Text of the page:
How Long Does Pipe Relining Take? A Guide to the Timeline of This Repair Method

September 23, 2022by Alex

Pipe relining is a popular method of repairing damaged sewer pipes without the need for excavation. This no-dig method involves inserting an epoxy liner into the damaged pipe and allowing it to harden, effectively creating a new pipe inside the old one. One of the most common questions people have about pipe relining is how long it takes. In this article, we’ll take a look at the timeline of the pipe relining process and discuss the factors that can affect how long it takes.

Understanding the Pipe Relining Process

Before we dive into the timeline of pipe relining, it’s important to understand the steps involved in the process. Here’s a brief overview:

  1. Inspection: The first step in any pipe relining project is to inspect the damaged pipe using a specialized camera. This helps identify the location and extent of the damage.

  2. Cleaning: Once the damage has been identified, the pipe is cleaned using high-pressure water jets or mechanical cleaning tools. This removes any debris and ensures that the epoxy liner will adhere properly to the existing pipe.

  3. Preparation: Before the epoxy liner can be installed, any necessary fittings, such as connections to other pipes, must be prepared.

  4. Installation: The epoxy liner is inserted into the damaged pipe using an inversion drum or other specialized equipment. Once in place, the liner is inflated and allowed to cure for several hours.

  5. Final inspection: Once the liner has cured, a final inspection is performed to ensure that the repair is complete and the pipe is functioning properly.

Factors That Affect the Timeline

The timeline of a pipe relining project can vary depending on several factors. Here are a few things that can affect how long the process takes:

Size and Length of the Pipe

The size and length of the damaged pipe will have a significant impact on how long the project takes. Larger pipes will require more time to clean and prepare, and may take longer to install the epoxy liner. Similarly, longer pipes will require more time to install the liner and may require additional time for curing.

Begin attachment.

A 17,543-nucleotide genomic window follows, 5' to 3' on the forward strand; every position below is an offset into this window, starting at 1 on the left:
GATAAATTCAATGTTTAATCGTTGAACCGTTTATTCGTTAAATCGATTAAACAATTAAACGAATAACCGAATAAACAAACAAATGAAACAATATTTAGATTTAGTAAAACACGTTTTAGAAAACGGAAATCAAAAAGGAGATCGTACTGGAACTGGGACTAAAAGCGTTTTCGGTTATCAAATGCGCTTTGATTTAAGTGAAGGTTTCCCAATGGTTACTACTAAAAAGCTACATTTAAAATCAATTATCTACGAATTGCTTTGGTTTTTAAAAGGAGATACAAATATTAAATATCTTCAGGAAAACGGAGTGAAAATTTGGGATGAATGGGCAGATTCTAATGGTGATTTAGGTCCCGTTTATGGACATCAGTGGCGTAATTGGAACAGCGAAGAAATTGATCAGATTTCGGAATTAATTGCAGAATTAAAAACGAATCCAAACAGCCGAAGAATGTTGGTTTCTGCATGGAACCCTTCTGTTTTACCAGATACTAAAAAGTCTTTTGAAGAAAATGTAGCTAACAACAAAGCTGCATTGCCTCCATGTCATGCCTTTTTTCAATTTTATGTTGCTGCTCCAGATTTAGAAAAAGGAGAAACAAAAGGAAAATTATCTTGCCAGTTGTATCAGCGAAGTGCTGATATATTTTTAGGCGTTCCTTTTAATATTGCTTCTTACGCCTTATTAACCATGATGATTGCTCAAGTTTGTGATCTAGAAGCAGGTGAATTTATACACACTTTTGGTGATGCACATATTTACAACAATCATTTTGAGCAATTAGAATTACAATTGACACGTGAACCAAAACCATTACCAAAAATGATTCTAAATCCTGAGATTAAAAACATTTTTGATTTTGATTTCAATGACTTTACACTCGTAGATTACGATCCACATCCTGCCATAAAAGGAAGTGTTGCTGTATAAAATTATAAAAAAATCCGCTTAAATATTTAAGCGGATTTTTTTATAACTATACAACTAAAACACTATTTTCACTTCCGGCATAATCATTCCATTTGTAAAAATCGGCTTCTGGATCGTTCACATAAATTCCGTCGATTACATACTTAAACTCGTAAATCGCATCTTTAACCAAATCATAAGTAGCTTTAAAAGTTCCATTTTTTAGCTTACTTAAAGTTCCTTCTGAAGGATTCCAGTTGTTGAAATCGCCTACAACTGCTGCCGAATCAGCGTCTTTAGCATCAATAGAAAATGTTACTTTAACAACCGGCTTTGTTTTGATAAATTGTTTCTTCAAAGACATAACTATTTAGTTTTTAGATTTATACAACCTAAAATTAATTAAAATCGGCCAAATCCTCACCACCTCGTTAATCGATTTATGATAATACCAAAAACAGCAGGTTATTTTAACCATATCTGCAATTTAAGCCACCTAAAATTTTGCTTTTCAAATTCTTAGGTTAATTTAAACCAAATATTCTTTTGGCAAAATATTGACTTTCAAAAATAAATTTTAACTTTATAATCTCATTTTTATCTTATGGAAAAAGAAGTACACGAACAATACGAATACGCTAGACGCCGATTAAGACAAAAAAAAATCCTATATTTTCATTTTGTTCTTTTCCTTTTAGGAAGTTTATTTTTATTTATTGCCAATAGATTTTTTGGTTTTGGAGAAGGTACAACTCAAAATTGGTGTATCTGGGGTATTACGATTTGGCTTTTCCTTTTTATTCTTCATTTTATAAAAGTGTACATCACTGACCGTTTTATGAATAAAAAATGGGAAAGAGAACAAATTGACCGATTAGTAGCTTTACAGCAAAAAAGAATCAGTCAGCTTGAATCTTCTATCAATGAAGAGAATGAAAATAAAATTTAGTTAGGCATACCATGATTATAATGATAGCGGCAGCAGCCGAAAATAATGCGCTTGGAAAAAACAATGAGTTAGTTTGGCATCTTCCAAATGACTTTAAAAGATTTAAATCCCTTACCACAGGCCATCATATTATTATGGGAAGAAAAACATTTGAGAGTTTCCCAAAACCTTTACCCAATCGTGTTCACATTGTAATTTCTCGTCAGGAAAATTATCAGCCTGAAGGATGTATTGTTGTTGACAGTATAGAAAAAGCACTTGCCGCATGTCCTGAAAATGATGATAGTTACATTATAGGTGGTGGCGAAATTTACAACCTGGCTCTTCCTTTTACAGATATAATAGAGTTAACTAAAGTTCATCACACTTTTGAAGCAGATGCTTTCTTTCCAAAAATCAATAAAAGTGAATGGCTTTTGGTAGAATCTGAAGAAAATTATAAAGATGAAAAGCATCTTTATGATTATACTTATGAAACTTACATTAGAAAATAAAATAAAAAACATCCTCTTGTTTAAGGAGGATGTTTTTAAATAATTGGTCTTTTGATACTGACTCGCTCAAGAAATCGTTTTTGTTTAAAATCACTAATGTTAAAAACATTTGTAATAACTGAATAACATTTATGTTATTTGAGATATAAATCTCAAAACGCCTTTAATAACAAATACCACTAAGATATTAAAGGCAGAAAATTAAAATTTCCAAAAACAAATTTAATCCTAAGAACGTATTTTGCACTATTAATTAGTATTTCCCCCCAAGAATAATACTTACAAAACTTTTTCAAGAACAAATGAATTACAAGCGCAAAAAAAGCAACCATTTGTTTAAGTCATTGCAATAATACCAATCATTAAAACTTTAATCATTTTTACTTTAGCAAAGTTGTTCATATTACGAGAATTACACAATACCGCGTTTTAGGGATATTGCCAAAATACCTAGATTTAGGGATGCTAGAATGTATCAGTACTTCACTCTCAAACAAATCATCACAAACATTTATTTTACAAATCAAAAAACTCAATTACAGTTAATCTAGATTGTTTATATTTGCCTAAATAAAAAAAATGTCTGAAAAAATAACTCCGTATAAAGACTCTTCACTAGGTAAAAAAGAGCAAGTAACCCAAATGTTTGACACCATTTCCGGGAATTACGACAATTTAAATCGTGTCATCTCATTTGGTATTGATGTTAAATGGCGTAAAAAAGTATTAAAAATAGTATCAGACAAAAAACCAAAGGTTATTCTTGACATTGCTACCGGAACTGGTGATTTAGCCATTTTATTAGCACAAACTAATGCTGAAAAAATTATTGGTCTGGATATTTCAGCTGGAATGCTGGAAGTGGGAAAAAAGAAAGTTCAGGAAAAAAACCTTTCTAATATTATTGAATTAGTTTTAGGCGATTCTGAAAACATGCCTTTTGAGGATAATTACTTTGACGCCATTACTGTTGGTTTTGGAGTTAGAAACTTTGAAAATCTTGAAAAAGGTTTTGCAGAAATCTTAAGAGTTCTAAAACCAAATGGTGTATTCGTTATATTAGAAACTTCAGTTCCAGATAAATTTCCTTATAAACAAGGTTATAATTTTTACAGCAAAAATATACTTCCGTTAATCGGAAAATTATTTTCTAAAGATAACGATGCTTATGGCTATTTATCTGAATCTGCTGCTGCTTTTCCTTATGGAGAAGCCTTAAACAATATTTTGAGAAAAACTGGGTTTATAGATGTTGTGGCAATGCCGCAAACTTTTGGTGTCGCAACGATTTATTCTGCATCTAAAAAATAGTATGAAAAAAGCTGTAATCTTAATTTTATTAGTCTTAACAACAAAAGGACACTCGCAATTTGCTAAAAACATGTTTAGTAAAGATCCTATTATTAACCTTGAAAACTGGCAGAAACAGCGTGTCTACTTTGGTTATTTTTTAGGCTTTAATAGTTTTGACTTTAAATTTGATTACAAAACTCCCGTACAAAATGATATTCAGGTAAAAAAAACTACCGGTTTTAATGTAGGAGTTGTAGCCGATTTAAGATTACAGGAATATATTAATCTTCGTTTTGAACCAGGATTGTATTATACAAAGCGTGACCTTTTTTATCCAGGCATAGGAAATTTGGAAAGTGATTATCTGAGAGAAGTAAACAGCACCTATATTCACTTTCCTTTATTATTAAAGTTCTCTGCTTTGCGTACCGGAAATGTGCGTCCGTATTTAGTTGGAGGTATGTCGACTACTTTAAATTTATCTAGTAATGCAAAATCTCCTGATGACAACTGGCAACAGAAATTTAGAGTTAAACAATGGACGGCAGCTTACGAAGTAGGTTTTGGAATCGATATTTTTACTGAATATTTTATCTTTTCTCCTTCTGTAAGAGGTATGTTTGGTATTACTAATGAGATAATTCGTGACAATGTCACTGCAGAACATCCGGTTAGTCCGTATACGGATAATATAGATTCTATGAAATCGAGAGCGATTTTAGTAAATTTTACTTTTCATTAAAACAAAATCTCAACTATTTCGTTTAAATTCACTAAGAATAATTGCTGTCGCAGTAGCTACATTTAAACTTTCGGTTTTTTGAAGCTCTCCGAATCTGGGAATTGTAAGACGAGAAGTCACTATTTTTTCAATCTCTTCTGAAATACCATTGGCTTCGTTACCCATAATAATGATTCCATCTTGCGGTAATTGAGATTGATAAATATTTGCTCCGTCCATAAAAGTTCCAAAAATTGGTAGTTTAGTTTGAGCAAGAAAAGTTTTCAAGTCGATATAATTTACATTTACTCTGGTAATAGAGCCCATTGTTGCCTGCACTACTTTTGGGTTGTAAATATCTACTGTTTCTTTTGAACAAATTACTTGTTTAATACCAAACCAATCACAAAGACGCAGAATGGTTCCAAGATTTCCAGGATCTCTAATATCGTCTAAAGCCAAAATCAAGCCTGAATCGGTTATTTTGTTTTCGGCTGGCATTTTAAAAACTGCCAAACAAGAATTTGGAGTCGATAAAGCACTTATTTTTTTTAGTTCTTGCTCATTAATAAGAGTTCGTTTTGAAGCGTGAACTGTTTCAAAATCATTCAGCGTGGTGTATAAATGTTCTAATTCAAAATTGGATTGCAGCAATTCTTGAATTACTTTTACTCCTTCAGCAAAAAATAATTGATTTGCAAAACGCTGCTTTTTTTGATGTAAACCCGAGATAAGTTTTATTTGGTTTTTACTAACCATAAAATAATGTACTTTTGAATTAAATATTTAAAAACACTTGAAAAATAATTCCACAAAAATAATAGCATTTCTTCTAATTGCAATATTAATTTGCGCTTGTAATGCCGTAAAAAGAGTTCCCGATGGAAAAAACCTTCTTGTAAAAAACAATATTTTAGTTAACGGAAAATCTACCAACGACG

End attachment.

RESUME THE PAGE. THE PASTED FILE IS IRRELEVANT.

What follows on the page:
Extent of the Damage

The extent of the damage will also affect the timeline of the project. Pipes with minor damage may only require a short section of liner to be installed, while more extensive damage may require a longer liner or multiple liners to be installed.

Access to the Pipe

Access to the damaged pipe can also affect the timeline of the project. Pipes that are buried deep underground or located in hard-to-reach areas may require more time and effort to access, which can increase the overall project timeline.

Type of Epoxy Liner Used

There are several types of epoxy liners available, and the type of liner used can also affect the timeline of the project. Some liners cure more quickly than others, which can reduce the overall project timeline. However, faster-curing liners may be more expensive than slower-curing alternatives.

The Timeline of a Typical Pipe Relining Project

With the above factors in mind, it’s difficult to give an exact timeline for a pipe relining project. However, a typical project will usually take between one and two days to complete. Here’s a breakdown of the timeline for a typical pipe relining project:

Day 1:

  • Inspection of the damaged pipe
  • Cleaning of the pipe
  • Preparation of fittings
  • Installation of the epoxy liner

Day 2:

  • Inflation and curing of the liner
  • Final inspection

Again, this timeline can vary depending on the factors listed above. However, most pipe relining projects can be completed in just a few days, which makes it a faster and more convenient alternative to traditional pipe repair methods.

Conclusion

In summary, pipe relining is a cost-effective and efficient way to repair damaged sewer pipes without the need for excavation. It is a relatively quick process, with most jobs taking between one and two days to complete. However, this timeline can vary depending on the severity of the damage and the size of the pipe. Homeowners should also be aware that there may be additional costs associated with the repair, such as the cost of access points and the cost of materials. All in all, pipe relining is a great option for homeowners looking to repair their damaged sewer pipes.

To conclude, pipe relining is a fast, efficient, and cost-effective way to repair damaged sewer pipes without the need for excavation. With most jobs taking between one and two days to complete, it is a great option for homeowners looking to repair their damaged sewer pipes.

Frequently Asked Questions

What Is Pipe Relining?

Pipe relining is a trenchless pipe repair method that uses a resin lining to fix pipes. The existing pipe is cleaned and inspected, then lined with a resin material that’s cured to form a new pipe within the old pipe. With Streamline Pipes, you can expect 60 years of service life out of your relined pipes!